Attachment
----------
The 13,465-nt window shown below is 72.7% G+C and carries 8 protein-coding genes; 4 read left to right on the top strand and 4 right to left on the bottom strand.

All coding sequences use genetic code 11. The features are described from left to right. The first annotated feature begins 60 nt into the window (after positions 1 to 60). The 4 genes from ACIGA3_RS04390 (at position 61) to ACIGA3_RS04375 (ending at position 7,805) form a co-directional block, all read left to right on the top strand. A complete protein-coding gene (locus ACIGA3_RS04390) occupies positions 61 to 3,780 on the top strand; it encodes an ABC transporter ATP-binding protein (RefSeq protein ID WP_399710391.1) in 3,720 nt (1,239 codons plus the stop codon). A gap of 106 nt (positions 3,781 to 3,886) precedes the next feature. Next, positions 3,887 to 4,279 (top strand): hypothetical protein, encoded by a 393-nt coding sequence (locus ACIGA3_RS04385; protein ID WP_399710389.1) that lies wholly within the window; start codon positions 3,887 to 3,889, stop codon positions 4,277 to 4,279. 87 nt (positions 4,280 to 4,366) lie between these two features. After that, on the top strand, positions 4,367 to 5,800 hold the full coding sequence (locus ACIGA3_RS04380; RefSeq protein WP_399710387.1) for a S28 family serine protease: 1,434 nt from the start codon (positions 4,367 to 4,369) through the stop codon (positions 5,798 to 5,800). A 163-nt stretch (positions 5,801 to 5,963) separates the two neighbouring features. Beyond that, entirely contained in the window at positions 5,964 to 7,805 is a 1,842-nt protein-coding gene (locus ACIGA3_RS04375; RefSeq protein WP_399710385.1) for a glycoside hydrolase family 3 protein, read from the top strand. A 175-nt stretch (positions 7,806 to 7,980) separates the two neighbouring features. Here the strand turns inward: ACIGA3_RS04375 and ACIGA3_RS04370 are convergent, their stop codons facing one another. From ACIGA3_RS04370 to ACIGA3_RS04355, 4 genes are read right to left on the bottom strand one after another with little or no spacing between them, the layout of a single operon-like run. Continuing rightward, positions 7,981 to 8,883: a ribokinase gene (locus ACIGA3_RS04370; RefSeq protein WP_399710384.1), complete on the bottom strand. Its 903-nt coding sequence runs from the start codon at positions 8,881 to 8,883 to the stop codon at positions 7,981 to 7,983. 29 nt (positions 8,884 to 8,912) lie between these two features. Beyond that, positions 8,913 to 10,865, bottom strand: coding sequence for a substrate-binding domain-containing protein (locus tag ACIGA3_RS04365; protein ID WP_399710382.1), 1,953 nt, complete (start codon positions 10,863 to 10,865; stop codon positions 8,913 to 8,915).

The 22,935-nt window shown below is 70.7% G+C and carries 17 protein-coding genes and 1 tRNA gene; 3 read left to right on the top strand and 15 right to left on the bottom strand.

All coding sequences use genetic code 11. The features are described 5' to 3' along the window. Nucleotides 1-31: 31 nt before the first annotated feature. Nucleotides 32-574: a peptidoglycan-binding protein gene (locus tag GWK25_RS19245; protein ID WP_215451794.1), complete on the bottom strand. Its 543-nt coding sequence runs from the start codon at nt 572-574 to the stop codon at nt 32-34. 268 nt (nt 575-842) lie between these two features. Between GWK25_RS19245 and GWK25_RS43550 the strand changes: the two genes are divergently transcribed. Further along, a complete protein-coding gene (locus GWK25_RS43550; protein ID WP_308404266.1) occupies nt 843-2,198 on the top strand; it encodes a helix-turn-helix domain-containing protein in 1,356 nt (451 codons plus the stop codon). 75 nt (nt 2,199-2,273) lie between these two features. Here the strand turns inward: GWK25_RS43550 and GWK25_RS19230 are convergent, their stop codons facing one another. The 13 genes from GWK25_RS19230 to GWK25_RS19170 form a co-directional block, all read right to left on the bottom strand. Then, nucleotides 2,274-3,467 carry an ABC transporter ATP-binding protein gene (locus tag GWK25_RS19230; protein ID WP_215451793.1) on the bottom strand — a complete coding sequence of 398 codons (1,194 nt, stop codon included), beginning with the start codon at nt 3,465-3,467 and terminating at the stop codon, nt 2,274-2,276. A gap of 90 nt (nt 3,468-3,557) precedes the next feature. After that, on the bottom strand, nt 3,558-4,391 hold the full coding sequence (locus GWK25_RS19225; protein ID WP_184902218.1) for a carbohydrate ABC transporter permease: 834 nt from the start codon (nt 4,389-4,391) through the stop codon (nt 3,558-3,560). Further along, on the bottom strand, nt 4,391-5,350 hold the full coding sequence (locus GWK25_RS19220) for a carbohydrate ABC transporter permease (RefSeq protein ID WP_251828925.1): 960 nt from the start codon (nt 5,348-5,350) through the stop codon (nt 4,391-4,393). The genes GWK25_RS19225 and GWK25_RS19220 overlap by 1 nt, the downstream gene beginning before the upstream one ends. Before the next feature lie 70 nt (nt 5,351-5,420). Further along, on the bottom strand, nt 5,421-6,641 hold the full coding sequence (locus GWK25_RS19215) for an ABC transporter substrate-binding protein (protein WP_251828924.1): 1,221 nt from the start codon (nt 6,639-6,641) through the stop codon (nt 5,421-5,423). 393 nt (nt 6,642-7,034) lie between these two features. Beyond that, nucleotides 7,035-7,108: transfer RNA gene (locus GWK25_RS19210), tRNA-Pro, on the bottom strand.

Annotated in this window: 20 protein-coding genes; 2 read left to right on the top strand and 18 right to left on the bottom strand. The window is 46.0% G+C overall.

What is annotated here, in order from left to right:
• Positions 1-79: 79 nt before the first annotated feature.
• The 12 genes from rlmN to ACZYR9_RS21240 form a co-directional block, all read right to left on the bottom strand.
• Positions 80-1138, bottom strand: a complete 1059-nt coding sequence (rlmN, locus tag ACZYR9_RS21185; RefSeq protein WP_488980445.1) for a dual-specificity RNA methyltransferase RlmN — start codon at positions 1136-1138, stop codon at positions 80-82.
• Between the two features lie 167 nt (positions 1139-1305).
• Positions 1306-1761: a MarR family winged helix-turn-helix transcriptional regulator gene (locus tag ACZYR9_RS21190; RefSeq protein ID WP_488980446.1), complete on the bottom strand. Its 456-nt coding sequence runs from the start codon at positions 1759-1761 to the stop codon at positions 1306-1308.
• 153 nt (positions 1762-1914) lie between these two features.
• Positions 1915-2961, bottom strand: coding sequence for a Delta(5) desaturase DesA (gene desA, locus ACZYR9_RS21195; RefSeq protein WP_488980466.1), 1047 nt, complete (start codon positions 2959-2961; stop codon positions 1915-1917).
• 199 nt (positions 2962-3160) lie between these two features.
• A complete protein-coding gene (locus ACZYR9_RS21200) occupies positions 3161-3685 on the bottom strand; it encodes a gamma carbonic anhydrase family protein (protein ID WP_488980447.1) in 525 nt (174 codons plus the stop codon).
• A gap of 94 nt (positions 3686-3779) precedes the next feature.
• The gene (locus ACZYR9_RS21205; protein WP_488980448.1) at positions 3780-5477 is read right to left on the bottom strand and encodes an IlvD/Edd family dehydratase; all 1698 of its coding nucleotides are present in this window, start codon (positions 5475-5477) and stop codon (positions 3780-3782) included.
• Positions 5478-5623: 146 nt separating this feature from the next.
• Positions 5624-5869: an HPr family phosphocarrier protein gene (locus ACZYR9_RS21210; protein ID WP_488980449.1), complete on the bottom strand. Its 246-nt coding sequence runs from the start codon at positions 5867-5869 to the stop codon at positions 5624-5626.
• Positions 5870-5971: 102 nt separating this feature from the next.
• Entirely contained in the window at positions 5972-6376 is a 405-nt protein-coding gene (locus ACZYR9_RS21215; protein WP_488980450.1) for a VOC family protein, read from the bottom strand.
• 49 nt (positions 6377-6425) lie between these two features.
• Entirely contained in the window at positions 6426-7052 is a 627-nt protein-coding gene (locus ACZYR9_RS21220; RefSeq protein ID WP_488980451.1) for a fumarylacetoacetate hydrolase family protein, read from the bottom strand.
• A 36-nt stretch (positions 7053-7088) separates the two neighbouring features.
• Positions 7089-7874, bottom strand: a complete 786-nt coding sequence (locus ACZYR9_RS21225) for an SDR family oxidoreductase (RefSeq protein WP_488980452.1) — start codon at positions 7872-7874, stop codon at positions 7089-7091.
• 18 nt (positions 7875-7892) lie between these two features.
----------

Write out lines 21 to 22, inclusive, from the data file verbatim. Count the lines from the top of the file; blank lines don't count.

• Entirely contained in the window at positions 5972-6376 is a 405-nt protein-coding gene (locus ACZYR9_RS21215; protein WP_488980450.1) for a VOC family protein, read from the bottom strand.
• 49 nt (positions 6377-6425) lie between these two features.